The telegenic Miami mayor, 45, filed paperwork Wednesday night with the Federal Election Commission to launch a presidential campaign, and on Thursday morning the only Latino in the race released a campaign video titled, “I’m Running.” A formal address is expected later today. Though the mayor of Miami is a nonpartisan position, Suarez is running as a Republican.
SFBW breaks down the good, the bad, and the questionable of Suarez’s campaign.
- Suarez is pro-business. He raised Miami’s profile by luring tech and fintech companies from other states. Though he was an avid and early backer of crypto, which looks embarrassing in retrospect, that seems not to have dented his appeal to the business community.
- Under his watch, Miami’s real estate values have thrived, luxury residential development is on a tear, educated workers have flocked to the city, and he even took some credit for MLS Inter Miami luring legendary soccer player Lionel Messi to the city.
- He is staking out a moderate lane in the Republican primary, the only candidate to do so. He is no culture warrior. He’s all about business. (He didn’t vote for former president Donald Trump in 2020, and he voted for Gov. Ron DeSantis’ opponent in 2018.) But these qualities can also be liabilities, depending on where the electorate is headed (see below).
- He is a strong supporter of the LGBTQ community, shrewdly tying his support to his good-for-business philosophy. He signed the City of Miami’s LGBTQ Ordinance recognizing the decades of contributions by the LGBTQ Miami residents to the economy and diversity of the city. Under his direction, Miami created a database assigning LGBTQ businesses in Miami as designated minority businesses; the National LGBTQ Chamber of Commerce was officially recognized by the City Administration as a third-party organization tasked with certifying LGBTQ businesses. But, as above, what plays in Brickell and South Beach isn’t exactly aligned with national GOP sentiment.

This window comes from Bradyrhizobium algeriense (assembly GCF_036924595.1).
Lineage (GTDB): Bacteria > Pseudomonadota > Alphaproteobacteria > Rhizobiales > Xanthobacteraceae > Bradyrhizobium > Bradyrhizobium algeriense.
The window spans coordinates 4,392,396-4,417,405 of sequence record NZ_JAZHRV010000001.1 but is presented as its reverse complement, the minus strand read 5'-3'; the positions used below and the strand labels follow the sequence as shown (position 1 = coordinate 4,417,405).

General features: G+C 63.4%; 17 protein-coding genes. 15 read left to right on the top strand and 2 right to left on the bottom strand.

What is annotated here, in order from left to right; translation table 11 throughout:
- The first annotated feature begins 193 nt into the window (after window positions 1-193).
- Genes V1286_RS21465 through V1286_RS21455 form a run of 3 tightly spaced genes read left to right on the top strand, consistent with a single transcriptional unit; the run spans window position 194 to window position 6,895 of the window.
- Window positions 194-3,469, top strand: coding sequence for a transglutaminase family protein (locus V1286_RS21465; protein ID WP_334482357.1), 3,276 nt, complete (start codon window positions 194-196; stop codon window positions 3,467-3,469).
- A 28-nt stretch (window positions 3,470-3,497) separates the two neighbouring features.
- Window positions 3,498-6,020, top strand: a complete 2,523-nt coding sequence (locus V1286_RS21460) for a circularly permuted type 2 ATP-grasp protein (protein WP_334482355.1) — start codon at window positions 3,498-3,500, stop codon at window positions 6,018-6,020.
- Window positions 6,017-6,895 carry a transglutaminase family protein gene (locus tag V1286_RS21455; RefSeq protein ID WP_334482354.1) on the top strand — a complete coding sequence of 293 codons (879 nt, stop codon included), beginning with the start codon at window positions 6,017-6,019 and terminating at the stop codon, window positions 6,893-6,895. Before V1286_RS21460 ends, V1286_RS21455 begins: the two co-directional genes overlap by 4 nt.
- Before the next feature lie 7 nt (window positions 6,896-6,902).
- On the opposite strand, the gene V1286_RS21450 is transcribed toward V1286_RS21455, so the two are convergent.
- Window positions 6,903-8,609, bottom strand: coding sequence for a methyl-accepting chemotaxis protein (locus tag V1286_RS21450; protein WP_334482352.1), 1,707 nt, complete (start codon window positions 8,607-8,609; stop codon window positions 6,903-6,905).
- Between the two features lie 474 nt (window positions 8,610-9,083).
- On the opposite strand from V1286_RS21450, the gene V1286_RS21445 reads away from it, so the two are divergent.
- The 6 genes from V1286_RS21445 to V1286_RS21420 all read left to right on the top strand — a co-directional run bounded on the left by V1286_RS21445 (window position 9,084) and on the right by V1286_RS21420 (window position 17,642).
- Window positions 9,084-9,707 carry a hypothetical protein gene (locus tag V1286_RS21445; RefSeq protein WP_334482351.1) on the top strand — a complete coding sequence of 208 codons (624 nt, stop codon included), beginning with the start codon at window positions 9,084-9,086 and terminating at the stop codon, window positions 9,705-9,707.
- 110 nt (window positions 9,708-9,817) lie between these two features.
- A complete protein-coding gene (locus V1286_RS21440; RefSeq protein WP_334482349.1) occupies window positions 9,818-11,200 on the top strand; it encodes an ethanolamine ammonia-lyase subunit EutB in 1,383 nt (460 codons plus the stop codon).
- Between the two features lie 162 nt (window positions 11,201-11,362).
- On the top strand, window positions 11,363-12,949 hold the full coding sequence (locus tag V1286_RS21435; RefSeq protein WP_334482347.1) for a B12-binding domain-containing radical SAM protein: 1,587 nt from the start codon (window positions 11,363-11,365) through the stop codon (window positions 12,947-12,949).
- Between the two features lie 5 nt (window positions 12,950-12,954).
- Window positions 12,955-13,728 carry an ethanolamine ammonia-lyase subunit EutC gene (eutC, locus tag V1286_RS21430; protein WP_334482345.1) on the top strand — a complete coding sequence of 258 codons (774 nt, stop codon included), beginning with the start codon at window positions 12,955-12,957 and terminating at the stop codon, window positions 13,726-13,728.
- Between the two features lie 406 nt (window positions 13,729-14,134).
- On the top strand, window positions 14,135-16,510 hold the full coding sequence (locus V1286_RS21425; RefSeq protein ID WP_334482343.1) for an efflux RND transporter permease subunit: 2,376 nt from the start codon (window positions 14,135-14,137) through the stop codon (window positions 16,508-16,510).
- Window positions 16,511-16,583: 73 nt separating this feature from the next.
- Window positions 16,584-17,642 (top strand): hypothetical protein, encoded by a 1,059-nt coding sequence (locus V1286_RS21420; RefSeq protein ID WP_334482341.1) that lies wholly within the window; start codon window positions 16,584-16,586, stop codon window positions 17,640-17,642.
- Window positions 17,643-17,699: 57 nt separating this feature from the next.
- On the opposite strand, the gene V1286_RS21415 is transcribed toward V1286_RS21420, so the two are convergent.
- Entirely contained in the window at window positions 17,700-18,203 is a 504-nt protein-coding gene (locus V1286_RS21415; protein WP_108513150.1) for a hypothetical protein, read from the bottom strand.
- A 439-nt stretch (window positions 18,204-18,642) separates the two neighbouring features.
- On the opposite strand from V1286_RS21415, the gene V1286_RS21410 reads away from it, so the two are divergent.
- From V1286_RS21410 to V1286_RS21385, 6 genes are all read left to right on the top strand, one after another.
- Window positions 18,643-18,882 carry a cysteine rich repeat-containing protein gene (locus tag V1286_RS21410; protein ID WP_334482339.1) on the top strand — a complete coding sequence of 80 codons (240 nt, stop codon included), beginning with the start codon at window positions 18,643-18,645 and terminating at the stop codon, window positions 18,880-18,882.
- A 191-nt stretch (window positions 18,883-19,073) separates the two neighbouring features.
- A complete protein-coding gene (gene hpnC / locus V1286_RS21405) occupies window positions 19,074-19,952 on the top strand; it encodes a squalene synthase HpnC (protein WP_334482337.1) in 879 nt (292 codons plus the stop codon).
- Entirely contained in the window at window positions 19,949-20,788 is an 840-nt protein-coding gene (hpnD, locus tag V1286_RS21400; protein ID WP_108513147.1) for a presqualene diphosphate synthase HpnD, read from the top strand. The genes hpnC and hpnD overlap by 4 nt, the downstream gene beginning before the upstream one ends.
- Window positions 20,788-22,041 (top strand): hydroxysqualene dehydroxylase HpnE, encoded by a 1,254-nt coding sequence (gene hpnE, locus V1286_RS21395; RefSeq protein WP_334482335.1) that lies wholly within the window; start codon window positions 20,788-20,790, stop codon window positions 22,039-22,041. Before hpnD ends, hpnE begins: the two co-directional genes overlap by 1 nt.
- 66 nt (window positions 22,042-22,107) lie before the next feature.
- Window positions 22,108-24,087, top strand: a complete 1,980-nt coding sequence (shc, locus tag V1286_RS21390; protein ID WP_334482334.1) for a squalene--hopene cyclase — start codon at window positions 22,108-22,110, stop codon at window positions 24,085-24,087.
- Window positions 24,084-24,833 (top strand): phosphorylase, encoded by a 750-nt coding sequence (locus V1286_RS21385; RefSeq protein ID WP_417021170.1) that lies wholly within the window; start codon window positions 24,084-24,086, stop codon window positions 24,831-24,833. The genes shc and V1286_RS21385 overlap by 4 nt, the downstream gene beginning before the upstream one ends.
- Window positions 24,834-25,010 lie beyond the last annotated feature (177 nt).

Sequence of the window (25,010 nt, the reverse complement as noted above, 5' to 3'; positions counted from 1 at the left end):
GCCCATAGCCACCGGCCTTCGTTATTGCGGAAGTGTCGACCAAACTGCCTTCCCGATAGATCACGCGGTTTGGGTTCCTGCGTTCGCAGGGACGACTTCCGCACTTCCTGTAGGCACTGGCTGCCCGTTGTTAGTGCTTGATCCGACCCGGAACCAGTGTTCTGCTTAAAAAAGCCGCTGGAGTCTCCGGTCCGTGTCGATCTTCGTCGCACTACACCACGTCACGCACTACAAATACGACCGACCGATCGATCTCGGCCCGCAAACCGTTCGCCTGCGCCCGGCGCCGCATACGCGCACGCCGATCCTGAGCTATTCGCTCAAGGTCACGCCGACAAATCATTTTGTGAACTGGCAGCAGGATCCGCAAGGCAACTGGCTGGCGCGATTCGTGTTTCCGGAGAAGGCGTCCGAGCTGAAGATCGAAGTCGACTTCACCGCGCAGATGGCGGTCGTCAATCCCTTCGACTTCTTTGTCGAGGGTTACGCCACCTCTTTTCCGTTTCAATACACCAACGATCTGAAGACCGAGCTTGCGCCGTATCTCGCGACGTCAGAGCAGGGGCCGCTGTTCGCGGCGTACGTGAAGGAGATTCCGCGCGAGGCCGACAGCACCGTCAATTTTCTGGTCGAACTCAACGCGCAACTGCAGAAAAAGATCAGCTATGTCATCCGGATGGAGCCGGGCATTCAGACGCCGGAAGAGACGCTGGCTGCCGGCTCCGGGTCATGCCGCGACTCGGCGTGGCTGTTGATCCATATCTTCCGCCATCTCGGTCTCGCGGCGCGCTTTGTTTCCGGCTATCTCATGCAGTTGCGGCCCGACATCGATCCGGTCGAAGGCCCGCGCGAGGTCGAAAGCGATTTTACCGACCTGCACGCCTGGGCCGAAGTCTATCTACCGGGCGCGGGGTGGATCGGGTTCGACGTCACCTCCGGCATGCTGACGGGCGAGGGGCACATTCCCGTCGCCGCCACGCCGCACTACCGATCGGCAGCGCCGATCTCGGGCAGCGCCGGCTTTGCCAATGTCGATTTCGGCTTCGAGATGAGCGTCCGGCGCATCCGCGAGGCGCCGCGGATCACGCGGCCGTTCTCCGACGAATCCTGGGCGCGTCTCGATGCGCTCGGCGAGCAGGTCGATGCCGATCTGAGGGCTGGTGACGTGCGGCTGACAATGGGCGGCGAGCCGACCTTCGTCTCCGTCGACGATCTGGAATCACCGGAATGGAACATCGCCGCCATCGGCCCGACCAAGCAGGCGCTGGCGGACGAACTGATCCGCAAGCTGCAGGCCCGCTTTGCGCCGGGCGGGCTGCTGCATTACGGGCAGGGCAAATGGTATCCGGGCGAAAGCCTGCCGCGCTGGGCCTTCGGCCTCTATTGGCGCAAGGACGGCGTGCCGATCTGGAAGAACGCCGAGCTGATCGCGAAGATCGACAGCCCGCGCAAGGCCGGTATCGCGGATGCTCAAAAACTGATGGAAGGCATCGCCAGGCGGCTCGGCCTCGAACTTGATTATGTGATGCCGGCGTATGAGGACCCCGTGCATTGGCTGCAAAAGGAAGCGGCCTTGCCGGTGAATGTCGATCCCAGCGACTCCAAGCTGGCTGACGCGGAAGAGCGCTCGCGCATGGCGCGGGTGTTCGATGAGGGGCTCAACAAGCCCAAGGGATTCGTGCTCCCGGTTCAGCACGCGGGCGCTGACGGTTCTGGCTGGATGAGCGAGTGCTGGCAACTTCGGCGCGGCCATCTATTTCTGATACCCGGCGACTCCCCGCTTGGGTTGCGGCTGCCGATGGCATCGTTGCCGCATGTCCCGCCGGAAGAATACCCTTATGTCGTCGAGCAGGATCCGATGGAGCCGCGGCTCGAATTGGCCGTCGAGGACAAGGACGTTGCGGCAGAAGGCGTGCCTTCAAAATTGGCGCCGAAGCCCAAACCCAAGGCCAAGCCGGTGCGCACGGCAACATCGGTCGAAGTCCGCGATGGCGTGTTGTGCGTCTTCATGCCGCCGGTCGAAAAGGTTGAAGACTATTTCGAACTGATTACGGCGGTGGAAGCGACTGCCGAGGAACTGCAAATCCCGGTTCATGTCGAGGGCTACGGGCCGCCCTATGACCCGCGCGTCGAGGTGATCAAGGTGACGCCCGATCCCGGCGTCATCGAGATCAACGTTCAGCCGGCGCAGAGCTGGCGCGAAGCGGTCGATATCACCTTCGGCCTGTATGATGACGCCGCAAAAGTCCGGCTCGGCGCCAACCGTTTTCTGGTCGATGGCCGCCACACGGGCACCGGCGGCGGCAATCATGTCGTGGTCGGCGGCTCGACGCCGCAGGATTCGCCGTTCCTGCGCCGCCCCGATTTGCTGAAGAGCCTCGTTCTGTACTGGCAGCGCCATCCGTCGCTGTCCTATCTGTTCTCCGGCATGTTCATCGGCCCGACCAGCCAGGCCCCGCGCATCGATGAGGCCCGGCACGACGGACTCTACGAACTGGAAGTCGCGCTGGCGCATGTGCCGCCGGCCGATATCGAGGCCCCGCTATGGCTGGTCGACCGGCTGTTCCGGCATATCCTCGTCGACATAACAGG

- Trump’s indictment in federal court on Tuesday was peaceful, and Suarez can take credit for his management of the fraught event.
- Mayor of Miami is a part-time position without much power. And being a part-time mayor can engender the appearance of conflicts. Suarez is facing an ethics investigation for allegedly helping one of his development clients obtain permits for a project in Coconut Grove. The problem: The developer, Rishi Kapoor, has paid Suarez $170,000 since 2021 for his outside work.
- Mayors don’t typically ascend to the White House, though Transportation Secretary Pete Buttigieg, the former mayor of South Bend, Indiana, made a serious run in 2020, winning the Democratic Iowa caucuses and placing second in the New Hampshire primary.
- Unless GOP sentiment takes an offramp in the wake of Trump’s multiple criminal indictments and DeSantis’ divisive battle with Disney and unpopular social policies, the party has little appetite for a centrist.
- He torched New York as a crime-ridden socialist hellscape in the op-ed pages of the Wall Street Journal last year. That is not a good look for the mayor of the sixth borough of New York. He’s going to need Manhattan donors, and people on Wall Street don’t exactly think of their city—which has one of the world’s biggest economies and a trillion-dollar GDP—as a socialist enclave.
- The overturning of Roe vs. Wade, and strict abortion laws (like the six-week abortion ban signed into law by DeSantis), have been proven to drive Democrats to the polls and lose elections for the GOP. Suarez doesn’t like to talk about abortion, but in time, he will be pressured to take a stand.
- He has to walk a fine line when it comes to frontrunner Trump. On Tuesday, before the indictment, he was spouting GOP talking points about equal application of the law; but by this morning, he was saying of the actions that led to Trump’s arrest, “It’s not what I would have done. I would have turned over the documents.” This sudden shift follows the about-faces of his opponents Mike Pence and Nikki Haley, who also dismissed the allegations against Trump before pivoting to take them seriously.
Photo courtesy of ABC News